ASBO Teacher An Irreverent Guide To Surviving In Challenging Classrooms£16.99*
- This book offers invaluable behaviour management for any secondary teaching colleague who works in any challenging school.
- Sharing his own experiences, Samuel demonstrates that it is possible to build rapport, respect and effective learning with pupils who the system may not accommodate for.
- Many behaviour management strategies shared within the book are developed from research, psychology and Samuel’s own experiences.
- This is a very raw book, offering real-life classroom scenarios, that will be invaluable for any secondary teaching colleague wanting to develop their confidence for dealing with challenging behaviour.
- Ideal for NQTs, trainee teachers or teachers who struggle with behaviour management issues with ‘those groups’.
Supported by Crown House Publishing
For those not familiar with the UK judicial system, Antisocial behaviour orders (ASBOs) were introduced by section one of the Crime and Disorder Act 1998, becoming available for use in April 1999. In November 2003, The Antisocial Behaviour Act further broadens the reach of asbos, covering a wide range of behaviours in society with the aim of calling out nuisance activities that impacted the lives of many people. However, the ASBO backfired with many young people seeing the award of the penalty as a “badge of honour”. ASBOs were repealed and replaced by civil injunctions and Criminal Behaviour Orders on 20 October 2014.
So, why would you name your book ASBO Teacher?
Well, in Samuel Elliott’s case, he shares his experiences of being a teen, hanging around with the ‘wrong sorts’, and ending up with his own ASBO certification. In his new book, ‘ASBO Teacher: An Irreverent Guide To Surviving In Challenging Classrooms’, Elliott sets the scene for the reader by walking through his early initiations of being a Graduate Teacher in a Leamington secondary school. Teaching English to pupils who display challenging behaviours, Samuel shares some guiding principles of behaviour management, building relationships through learning.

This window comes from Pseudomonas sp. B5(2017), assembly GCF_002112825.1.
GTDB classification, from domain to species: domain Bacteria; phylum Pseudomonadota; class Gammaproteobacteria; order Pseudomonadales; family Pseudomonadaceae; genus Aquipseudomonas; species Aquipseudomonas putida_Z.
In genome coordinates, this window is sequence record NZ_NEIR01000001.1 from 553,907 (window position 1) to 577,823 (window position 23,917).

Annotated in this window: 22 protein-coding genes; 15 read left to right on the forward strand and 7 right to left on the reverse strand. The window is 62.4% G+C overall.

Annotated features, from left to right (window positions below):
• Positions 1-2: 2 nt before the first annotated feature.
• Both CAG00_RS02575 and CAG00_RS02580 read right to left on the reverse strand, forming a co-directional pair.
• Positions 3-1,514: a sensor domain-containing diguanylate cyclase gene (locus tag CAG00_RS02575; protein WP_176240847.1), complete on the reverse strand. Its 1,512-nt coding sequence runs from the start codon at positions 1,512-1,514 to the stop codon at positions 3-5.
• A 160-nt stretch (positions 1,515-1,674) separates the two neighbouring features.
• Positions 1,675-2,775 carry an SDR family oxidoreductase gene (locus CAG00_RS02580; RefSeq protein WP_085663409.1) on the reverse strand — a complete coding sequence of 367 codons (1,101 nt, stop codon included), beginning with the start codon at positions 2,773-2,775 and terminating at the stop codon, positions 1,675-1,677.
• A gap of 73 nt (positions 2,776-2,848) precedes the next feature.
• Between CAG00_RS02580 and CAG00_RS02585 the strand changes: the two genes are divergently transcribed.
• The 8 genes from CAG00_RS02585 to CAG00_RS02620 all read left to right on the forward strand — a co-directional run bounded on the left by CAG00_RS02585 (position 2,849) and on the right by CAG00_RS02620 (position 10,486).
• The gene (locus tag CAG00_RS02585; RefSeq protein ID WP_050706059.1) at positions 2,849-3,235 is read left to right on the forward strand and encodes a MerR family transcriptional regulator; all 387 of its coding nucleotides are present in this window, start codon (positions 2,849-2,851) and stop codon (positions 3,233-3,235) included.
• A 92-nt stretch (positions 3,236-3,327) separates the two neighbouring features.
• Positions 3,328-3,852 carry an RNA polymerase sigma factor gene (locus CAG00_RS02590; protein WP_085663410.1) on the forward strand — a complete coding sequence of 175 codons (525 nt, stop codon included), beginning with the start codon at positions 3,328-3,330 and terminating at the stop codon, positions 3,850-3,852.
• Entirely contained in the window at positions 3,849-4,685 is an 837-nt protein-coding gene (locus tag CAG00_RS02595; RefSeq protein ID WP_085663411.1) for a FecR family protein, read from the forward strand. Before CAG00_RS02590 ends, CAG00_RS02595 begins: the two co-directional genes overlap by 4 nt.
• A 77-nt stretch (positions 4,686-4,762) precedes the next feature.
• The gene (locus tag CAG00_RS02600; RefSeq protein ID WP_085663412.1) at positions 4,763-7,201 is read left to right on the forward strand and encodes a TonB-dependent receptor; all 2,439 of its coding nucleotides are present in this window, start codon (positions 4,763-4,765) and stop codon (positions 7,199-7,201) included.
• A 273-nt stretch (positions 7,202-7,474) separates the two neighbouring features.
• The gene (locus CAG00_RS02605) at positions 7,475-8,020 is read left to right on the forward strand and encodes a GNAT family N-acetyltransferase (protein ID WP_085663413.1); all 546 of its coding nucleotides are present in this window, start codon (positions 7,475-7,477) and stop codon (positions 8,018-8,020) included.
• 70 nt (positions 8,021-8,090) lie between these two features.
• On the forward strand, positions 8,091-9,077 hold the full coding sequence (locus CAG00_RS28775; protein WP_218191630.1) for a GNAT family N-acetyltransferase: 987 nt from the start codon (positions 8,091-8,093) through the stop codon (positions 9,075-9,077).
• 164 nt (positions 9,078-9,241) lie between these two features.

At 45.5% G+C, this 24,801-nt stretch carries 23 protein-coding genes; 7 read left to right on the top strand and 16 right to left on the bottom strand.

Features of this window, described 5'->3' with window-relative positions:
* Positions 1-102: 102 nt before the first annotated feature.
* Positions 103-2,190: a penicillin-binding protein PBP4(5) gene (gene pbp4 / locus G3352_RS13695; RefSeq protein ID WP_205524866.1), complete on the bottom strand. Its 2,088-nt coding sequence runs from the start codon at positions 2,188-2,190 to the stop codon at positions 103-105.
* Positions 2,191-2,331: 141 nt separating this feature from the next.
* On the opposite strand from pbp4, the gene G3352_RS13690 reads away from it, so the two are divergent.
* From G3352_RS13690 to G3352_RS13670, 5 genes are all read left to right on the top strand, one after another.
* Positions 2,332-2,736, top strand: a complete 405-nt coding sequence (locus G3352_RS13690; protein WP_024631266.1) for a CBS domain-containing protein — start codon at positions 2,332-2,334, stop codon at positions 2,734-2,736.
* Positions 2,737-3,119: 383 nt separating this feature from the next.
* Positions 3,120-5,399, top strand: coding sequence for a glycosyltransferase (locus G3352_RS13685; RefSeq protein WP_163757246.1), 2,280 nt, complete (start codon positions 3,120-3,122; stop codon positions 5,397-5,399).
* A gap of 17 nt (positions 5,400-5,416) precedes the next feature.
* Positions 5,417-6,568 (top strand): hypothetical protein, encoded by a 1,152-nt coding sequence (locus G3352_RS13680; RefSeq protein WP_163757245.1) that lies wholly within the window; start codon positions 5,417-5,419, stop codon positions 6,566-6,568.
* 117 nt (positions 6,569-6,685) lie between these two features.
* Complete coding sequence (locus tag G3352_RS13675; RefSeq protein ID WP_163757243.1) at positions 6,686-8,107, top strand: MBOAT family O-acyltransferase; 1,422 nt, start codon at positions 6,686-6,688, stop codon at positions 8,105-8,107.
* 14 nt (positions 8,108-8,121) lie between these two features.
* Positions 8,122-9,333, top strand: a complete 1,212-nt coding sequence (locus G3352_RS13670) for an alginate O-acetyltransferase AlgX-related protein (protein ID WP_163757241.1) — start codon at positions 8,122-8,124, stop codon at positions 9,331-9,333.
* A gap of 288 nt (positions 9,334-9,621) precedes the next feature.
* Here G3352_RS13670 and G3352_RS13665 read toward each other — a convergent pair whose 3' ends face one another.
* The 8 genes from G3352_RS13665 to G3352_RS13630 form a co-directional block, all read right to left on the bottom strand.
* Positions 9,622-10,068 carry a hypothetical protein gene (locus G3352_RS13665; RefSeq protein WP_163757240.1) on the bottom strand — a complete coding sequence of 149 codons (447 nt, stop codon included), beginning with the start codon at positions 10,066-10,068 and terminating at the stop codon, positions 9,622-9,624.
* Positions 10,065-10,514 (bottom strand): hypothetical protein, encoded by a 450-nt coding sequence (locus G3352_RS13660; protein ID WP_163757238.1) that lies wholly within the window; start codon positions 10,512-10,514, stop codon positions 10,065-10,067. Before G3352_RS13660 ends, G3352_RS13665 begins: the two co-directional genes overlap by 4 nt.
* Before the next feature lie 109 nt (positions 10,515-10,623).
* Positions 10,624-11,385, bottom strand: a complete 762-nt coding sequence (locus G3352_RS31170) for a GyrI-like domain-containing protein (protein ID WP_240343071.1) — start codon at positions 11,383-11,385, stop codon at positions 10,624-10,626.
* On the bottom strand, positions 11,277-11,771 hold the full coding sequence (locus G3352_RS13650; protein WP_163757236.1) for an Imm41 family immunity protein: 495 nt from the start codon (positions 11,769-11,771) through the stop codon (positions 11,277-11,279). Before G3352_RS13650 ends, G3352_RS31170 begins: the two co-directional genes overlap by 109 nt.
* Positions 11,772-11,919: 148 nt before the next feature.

The book is littered with classroom stories, sharing how Samuel tweaked his classroom practice to get the best out of his teenage pupils. Yes, you will read about lesson structures, seating plans, creating resources, and so on. But one of the most fundamental aspects throughout the book is how to build narratives within the classroom. Within Chapter 8, Samuel champions that no topic taught in school is boring – using a metaphor that a teacher complaining about a topic they teach is like blaming Lego for your own architectural insufficiencies. With any topic being taught, it’s all about the relationship within the classroom, along with the storylines and vocabulary developed that results in a ‘potent admixture’ helping pupils feel confident – and inspired – about the topic. Developing this art is not part of the formal teacher training process, but Samuel argues that it can be created within any subject and that teacher-led questioning needs to be optimal.
The final main chapter offers guidance on ‘How to take on the naughtiest class in school – and win’, including taking a cover lesson. Some of the tips are classic and others are just inspired. The confidence of the individual teacher is key, and if you can fake that confidence, then that’s a start.
Maybe it was the experiences of receiving an ASBO that shocked Samuel onto a more constructive path, and credit where it is due. To previously have been ‘one of those lads’ who cause nuisance, perceived intimidation and social disrespect has value in the teaching profession. His knowledge of what makes these groups tick, the language and understanding of the backgrounds of many within such groups is a million miles away from the teenage years of many within the teaching profession. Teacher training does not prepare aspiring colleagues on how to treat and deal with the individuals who would likely receive an ASBO if they were still in place, so listening to those who have been through the experience is insightful, eye-opening and often a difficult read. However, by engaging with the stories and understanding the developmental challenges that many individuals are going through can make teachers and school leaders tweak their own classroom interactions to help improve behaviour, attitudes and aspirations for those who may fall over the edge.
*RRP Price correct at time of review publication.
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